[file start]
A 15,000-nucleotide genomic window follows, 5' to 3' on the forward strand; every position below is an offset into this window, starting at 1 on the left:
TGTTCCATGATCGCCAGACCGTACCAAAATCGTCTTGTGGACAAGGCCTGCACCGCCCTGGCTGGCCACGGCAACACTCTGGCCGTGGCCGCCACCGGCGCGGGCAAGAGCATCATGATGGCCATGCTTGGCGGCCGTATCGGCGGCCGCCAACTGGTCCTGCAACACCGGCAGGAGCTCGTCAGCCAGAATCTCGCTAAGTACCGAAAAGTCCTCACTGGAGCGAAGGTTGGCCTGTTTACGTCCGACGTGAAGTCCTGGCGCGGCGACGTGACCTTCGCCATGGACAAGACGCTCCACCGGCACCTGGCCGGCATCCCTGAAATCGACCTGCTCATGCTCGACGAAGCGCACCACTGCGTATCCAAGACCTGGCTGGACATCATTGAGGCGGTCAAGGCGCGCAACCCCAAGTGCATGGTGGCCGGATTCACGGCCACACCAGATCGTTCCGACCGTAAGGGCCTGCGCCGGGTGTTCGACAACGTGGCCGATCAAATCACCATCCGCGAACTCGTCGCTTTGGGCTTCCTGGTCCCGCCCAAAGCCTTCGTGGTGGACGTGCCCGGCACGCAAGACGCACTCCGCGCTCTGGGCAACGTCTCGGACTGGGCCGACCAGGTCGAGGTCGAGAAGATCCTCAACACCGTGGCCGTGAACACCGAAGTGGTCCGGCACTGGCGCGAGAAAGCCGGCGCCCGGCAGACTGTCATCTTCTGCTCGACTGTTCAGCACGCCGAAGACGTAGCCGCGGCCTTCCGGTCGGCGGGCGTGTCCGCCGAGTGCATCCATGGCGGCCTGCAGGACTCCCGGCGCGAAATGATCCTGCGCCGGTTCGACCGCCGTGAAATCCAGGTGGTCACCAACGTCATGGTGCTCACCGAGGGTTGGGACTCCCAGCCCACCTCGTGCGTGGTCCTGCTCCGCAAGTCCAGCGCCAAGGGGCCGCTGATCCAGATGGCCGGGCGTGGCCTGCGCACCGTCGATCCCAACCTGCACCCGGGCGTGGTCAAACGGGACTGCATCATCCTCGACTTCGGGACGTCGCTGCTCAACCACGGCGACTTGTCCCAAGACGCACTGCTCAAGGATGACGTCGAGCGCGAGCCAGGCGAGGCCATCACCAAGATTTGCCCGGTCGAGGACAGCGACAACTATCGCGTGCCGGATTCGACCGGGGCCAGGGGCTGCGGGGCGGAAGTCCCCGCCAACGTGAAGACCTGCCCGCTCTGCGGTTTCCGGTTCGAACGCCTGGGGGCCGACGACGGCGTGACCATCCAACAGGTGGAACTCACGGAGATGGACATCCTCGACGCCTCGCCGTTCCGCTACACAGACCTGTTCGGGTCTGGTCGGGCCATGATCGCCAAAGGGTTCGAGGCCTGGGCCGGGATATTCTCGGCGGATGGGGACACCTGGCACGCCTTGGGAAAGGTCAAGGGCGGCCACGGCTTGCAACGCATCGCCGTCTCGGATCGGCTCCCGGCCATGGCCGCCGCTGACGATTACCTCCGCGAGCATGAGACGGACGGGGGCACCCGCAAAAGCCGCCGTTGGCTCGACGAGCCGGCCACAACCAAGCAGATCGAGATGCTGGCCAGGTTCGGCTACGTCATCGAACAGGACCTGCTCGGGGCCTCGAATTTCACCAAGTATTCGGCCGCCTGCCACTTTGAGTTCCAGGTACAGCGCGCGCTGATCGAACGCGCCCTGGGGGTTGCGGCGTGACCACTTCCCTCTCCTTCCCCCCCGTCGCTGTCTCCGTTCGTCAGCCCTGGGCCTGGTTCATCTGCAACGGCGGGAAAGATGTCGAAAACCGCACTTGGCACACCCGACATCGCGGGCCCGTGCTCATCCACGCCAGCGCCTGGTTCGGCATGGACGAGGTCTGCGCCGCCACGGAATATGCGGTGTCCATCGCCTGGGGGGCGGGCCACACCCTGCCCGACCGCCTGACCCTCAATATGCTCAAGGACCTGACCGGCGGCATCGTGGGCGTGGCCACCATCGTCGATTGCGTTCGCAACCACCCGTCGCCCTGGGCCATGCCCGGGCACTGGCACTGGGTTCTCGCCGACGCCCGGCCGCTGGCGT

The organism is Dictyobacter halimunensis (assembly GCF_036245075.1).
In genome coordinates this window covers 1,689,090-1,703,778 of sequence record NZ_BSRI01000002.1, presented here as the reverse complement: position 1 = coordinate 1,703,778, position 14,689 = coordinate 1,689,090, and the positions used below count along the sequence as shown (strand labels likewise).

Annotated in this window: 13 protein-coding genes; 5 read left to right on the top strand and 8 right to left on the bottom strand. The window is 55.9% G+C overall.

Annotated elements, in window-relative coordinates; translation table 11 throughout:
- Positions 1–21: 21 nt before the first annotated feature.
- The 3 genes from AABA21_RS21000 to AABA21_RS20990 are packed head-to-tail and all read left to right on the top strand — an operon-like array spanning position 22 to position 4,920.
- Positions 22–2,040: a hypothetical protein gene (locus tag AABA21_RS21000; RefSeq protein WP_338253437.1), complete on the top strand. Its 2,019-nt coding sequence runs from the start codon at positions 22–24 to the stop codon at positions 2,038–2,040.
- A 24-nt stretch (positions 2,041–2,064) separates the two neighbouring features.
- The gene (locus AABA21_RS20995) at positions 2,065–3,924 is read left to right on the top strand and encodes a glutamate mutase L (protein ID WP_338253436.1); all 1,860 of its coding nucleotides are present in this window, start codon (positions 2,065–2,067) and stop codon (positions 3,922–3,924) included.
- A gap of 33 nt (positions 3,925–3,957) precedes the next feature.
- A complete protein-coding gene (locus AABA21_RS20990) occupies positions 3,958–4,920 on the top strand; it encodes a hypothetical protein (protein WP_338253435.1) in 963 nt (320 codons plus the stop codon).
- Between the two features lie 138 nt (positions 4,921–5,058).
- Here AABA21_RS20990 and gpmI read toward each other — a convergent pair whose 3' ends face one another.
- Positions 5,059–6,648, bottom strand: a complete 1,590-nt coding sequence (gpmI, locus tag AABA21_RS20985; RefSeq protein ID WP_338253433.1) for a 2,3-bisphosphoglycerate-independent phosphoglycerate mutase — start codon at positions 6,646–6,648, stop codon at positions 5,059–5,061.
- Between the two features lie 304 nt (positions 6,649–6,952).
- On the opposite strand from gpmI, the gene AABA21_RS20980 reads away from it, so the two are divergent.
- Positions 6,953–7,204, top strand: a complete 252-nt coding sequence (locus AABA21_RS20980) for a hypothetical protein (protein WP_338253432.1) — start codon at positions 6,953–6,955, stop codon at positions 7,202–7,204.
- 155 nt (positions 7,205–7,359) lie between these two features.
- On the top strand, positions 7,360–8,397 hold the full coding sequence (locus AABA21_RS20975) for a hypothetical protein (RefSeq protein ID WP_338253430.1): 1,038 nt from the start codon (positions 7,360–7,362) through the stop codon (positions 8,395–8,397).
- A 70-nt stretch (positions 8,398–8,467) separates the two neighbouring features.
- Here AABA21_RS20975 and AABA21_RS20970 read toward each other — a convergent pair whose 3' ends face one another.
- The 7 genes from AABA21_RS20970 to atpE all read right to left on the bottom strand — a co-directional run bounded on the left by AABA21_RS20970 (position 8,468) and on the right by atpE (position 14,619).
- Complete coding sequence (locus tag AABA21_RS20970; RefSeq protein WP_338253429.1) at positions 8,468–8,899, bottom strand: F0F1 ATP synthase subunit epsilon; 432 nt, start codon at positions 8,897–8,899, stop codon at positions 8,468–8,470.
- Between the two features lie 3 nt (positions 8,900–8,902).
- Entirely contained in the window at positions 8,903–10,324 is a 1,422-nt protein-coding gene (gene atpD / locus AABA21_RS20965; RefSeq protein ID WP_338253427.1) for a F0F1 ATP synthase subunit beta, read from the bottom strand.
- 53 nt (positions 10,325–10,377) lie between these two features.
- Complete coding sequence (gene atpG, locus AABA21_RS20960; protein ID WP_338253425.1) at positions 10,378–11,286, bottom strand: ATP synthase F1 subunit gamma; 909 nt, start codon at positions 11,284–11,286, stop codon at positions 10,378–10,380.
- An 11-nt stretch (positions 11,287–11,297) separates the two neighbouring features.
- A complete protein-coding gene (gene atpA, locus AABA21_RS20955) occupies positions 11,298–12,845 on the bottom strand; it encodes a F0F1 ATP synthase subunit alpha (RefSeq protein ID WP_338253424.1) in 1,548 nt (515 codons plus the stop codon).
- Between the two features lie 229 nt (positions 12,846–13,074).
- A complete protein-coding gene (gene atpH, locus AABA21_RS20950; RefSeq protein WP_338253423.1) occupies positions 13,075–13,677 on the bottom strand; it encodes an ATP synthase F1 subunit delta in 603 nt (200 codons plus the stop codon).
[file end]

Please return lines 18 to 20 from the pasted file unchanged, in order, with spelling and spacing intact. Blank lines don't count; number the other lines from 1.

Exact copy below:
- On the opposite strand from gpmI, the gene AABA21_RS20980 reads away from it, so the two are divergent.
- Positions 6,953–7,204, top strand: a complete 252-nt coding sequence (locus AABA21_RS20980) for a hypothetical protein (protein WP_338253432.1) — start codon at positions 6,953–6,955, stop codon at positions 7,202–7,204.
- 155 nt (positions 7,205–7,359) lie between these two features.